Motšomotšo burial set for today

Motšomotšo burial set for today

MASERU – Lieutenant General Khoantle Motšomotšo who was shot by his senior officers last week, will be laid to rest at his rural home in Ha-Lesaoana, Butha-Buthe, today. The general, born on September 9, 1960 is survived by a wife and two children.
He joined the army in 1980 and ended up as one of the best flight engineers the army had. He received extra training at the War College in South Africa and abroad.

The Lesotho Defence Force (LDF), the army he led for the past nine months, says it will remember him for his discipline and work ethic.
The army also said Motšomotšo was a perfectionist. Talking about how disciplined he was and how he did everything according to the book, Major Rakhoro of the Airwing Funeral Fund said he knew him since he was a sergeant as one of the supervisors at the air squadron in the 80s.
He remembers how he would follow every rule to the letter even when others felt it was no longer necessary.

Rakhoro said all those who were under his supervision knew that although he was soft spoken and meek, he was as tough as a rock when it came to following the rules. Rakhoro said he directly got intensive training at the Airwing from Motšomotšo.
They also knew him as a sportsman, especially marathon man, who despite approaching 60 years, outran many young soldiers in a recent military marathon.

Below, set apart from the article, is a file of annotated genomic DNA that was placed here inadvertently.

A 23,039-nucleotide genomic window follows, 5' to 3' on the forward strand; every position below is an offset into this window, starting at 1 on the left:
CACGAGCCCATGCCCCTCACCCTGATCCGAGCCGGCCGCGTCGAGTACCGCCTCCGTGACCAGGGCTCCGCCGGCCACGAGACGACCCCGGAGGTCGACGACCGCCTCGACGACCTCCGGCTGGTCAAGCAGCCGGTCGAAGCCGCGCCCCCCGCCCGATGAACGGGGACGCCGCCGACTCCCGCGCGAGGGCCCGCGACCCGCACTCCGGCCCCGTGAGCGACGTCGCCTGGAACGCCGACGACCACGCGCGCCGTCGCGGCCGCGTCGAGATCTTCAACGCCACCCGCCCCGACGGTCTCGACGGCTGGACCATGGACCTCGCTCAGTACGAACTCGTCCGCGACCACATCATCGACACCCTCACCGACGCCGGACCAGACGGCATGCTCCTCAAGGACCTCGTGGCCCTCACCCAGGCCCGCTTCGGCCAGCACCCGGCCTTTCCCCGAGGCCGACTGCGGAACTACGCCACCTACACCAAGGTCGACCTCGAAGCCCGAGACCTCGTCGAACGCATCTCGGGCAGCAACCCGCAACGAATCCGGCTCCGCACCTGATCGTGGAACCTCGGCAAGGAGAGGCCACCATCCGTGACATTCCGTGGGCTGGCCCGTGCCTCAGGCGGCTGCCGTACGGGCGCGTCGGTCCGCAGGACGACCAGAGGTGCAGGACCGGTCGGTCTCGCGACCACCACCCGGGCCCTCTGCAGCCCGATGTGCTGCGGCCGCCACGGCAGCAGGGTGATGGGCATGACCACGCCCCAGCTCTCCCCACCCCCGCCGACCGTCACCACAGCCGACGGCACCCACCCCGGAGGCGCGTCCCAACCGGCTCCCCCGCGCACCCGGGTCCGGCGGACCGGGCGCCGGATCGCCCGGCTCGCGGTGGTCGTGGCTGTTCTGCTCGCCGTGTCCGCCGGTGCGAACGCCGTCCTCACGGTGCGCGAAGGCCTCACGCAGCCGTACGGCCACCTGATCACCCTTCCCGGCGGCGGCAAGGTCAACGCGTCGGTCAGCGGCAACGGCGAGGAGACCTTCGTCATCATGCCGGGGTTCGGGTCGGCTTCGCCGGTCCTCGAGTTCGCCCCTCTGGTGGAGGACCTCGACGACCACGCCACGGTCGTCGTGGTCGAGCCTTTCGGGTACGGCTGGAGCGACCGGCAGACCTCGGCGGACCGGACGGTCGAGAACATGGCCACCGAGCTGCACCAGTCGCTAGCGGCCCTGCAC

Sergeant Major Mokhachane Selebalo said he remembered how punctual he was and how he knocked off late from work.
Selebalo said Motšomotšo would be the first one to arrive at work, before his subordinates, while he was still his immediate supervisor at the Airwing.
His juniors would try to sneak into the compound so that they would not be spotted but they would find him waiting for them at the parade ground ready to inspect them.

\He was particular about the proper way of wearing the military uniform, how each soldier should look and he would also test their physical fitness.
These things he did without fail for all days he spent at the Airwing. Colonel Phoka Nkeli, one of the General’s Staff, said Motšomotšo had many good qualities but the one that he will remember is how he cared about other people.

The general ensured that everybody in his staff was in good health. Nkeli said there was a colonel who was sickly and because the general wanted to ensure that this man was well, he assigned him to make sure that he had eaten all his three meals every day.

Nkeli’s job was make sure that this colonel had breakfast, lunch and dinner and he would fill in a form which the General would check.
Nkeli said he too is a beneficiary of Motšomotšo’s care for other people because when he was sick but felt that he still needed to go to work, he was ordered to go to a doctor.

Going to a doctor, according to the General, was part of a duty which a soldier had to take and obey as ordered.
Many speakers remembered his words that ‘Politics will haunt a soldier who run after them.’
One of his quotes is: I no longer hear, I want to see – when he instructed his soldiers to work rather than pay lip service.
Motšomotšo supported farming and encouraged it both at home and in the army.

Staff Reporter

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